Dithering, particularly with DSLR cameras improves signal to noise ratio for very little effort. It can be win win for the astrophtographer.
Executed properly, dithering deals effectively with random noise, hides hot and cold pixels, improves flat fielding and sub-pixel sampling; that is, capturing the image over a range of pixels means that we are not sampling the same and possibly less efficient pixels repeatedly for the same object location.
Calibration is not always as effective as we would like with DSLR images. And even if the images weren’t calibrated, a dithered stack would produce pretty good results.
Wednesday, May 16, 2012
The Bow Tie focus mask, described here, is derived from Carey and Lord focus masks, which are types of diffraction gratings, similar to the well known Bahtinov mask.
The bow tie mask was purpose designed to suit a small aperture, short focal length lens. The four obstructions are intended to produce splayed double spikes, similar to the Carey mask, while eliminating the grating typical of focus mask designs. The wide obstructions and absence of grating increases the brightness of the diffraction spikes - discernible with a small lens.
The junction of the obstructions also provides an area of certainty. A central spike perpendicular to the double splay is generated at focus. This spike is not present otherwise. Another phenomenon of this design is the presence of red and/or blue fill within the splay of each pair of spikes.
The bow tie mask is easy to make. A flat section of rigid plastic is easily cut to shape with a hobby knife and steel rule. The clear plastic can be coated with black indelible marker. Sharp straight edges are essential.
Using the bow tie mask is straightforward. Equal spacing of each pair of spikes and the presence of the perpendicular spike indicate focus.
Saturday, December 10, 2011
The links below describe version 5 of the base cooling system, using a full spectrum modified Canon 1000D/XS/Kiss F (or 450D, which is of similar construction), fitted with an Astronomik UV/IR Clip-in filter. The notes are divided into 3 main parts and sub-sections, mainly to keep file size reasonable.
UPDATE New Teensy code. This version also runs a small 1 inch OLED - which is not essential. It also has pin allocation for the automatic switching of sensor heating and telescope dew heating, plus a wider setpoint range, +15 to -10C. Sensor heating switches on at 7C cold-finger temperature, while telescope dew heating switches on at 6C air temperature.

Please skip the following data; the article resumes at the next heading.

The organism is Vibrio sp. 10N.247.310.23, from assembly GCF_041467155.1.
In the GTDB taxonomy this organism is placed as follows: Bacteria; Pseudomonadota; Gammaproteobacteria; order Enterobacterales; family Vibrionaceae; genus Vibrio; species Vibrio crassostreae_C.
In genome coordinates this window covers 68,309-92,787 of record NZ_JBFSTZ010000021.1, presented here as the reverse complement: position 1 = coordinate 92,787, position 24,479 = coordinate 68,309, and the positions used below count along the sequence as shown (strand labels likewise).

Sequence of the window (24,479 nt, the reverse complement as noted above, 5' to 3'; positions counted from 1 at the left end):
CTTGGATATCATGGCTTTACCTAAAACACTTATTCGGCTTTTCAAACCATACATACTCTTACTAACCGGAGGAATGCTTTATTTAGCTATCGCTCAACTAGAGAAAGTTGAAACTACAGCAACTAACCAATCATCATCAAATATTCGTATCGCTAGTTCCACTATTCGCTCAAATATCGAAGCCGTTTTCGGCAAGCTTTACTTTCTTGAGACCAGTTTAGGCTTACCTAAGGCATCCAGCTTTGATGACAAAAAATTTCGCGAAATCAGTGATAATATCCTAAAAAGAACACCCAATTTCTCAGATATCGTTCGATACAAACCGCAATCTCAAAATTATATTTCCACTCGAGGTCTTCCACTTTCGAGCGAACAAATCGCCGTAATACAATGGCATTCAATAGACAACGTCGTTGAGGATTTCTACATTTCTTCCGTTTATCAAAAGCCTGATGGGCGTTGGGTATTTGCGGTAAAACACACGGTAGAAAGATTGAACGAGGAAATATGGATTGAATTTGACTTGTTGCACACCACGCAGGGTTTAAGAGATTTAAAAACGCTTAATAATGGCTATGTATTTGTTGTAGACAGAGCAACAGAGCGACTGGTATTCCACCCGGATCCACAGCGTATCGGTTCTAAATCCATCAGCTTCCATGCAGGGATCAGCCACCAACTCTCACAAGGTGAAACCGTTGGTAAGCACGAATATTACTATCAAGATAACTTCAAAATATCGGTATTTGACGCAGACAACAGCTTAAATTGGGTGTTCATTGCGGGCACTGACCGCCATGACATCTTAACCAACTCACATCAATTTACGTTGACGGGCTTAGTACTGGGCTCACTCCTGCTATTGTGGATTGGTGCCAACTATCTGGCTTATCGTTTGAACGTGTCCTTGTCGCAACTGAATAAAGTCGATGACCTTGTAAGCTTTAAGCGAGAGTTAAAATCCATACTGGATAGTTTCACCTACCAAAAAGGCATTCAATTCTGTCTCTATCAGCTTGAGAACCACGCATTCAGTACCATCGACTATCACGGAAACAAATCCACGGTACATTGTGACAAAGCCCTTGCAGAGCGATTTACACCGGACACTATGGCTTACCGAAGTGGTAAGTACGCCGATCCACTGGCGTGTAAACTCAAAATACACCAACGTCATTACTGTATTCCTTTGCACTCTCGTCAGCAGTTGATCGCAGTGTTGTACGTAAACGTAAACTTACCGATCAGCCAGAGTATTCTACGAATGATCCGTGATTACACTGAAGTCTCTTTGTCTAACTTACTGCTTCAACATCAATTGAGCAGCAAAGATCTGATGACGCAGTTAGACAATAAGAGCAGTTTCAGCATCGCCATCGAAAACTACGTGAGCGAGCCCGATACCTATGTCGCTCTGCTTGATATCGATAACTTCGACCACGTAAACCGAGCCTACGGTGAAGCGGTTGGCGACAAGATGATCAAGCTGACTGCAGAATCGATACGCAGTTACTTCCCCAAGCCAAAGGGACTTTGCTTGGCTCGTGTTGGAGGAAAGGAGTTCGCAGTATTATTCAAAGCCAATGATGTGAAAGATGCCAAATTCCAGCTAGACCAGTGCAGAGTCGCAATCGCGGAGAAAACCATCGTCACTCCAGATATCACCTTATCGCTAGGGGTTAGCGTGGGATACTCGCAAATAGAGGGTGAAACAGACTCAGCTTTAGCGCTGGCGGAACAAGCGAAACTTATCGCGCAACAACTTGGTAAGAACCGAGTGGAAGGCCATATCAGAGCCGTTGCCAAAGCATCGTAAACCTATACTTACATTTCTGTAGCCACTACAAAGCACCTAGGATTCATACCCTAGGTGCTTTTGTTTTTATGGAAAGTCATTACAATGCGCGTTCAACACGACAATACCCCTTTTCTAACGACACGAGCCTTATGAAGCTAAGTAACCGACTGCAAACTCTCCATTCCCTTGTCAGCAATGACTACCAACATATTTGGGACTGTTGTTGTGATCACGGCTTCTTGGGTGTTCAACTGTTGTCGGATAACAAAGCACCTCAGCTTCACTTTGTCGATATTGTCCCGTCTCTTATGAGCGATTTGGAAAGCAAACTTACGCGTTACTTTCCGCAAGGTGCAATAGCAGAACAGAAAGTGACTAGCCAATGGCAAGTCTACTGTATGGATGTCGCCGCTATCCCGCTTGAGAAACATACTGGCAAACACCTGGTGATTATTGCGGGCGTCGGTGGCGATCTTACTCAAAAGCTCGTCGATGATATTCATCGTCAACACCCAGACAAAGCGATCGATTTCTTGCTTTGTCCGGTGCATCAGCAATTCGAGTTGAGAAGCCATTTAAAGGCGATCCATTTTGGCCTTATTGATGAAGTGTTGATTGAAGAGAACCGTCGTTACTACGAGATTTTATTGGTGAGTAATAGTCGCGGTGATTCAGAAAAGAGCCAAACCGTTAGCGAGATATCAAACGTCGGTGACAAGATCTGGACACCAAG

UPDATE 2: The new software routine does away with PWM and employs an on-off routine based on the Adafruit Arduino Machine State code, which is just a modified version of the blink without delay sketch. I have found this approach much quieter and more accurate than using PWM.
The on-off routine is based on a ‘profile’ of the cooling system in which time-on and time-off values have been recorded at 1C intervals and used in a look up table.
The idea is based on just meeting the energy requirements of the cooling system so that energy oversupply is inhibited and the system cant cool further. This makes it much easier to control the set point temperature by avoiding the inevitable over swing and subsequent under swing, of setpoint, we see with other routines.
Because the energy required for thermoelectric cooling is relative to an air temperature datum on any given day, the amount of energy required to meet a given differential does not vary. I guess that goes without saying, but for clarity, irrespective of the starting point on the day, 20C cooling is still 20C cooling. Therefore, the lookup table remains valid for all occasions, even though the system may not be able to reach very low temperatures on a warm night.
Control is as simple as increasing the time-off. There is no need to manipulate time-on with this routine. Cool down is slower but only by a few minutes. The look-up table is only valid while sensor heat (condensation protection) is operating.
Presently, I am working on a modification to tell the system to increase the off-time if the sensor heating is not on. I haven’t encountered a time when it wasn’t required - perhaps in warmer climates. Though, in humid climates the sketch should be modified to turn the sensor heating on at a higher temperature than the default 7C.
This is the 1000D version. Heat load is about 40% less than the 450D, consequently the profile is different.
Previous 450D Teensy code with delay() function. Use this if not getting results with the new version.
Otherwise stick with this version Teensy Code - .ino file This should work for 1000D and 450D but not as accurate.
Note: Please read this.
Note: A better resistance heater for the camera sensor. I have removed the sensor heater notes. The one shown in the following link is far superior, as is the use of clear glass in place of the low pass filter. The advantage is less energy and less reduction in the maximum cooling differential (<1C from my measurements).
If the low pass filter is retained, keep in mind that it is also an anti-aliasing filter and may soften images - maybe that isn't such a bad thing? This works a treat - tested at -10C.
Why cooling - a very basic explanation
For anyone not familiar with the reasons for cooling a digital camera sensor. The purpose is to reduce dark noise (thermal current) generated during long exposures - the result of sensor heating.